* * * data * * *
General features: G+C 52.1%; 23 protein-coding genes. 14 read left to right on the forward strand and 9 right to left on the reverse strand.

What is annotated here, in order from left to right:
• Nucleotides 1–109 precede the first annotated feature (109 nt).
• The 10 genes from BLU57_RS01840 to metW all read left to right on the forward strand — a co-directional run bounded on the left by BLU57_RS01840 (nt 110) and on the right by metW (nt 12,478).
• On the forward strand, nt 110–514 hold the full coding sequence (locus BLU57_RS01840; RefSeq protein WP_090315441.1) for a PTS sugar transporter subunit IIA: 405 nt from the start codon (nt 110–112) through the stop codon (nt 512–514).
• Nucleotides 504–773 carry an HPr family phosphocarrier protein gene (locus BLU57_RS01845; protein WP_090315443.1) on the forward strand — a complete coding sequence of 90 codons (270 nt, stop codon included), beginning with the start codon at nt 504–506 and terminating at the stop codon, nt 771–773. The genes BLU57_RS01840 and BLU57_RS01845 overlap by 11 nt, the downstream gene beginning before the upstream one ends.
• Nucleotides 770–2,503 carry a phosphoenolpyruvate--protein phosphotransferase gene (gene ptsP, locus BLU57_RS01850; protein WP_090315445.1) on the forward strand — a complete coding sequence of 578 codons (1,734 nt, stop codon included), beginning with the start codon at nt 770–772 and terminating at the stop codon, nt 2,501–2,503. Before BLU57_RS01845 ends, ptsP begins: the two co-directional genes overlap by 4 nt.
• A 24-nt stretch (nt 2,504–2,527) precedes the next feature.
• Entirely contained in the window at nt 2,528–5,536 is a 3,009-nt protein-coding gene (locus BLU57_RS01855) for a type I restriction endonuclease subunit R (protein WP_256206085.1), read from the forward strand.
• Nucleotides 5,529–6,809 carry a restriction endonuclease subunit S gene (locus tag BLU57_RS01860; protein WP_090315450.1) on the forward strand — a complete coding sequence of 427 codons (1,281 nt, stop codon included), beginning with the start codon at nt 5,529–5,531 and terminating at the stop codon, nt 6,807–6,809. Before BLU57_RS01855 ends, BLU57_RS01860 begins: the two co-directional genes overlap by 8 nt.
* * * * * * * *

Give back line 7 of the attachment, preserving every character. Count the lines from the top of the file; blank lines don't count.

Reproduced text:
• Nucleotides 770–2,503 carry a phosphoenolpyruvate--protein phosphotransferase gene (gene ptsP, locus BLU57_RS01850; protein WP_090315445.1) on the forward strand — a complete coding sequence of 578 codons (1,734 nt, stop codon included), beginning with the start codon at nt 770–772 and terminating at the stop codon, nt 2,501–2,503. Before BLU57_RS01845 ends, ptsP begins: the two co-directional genes overlap by 4 nt.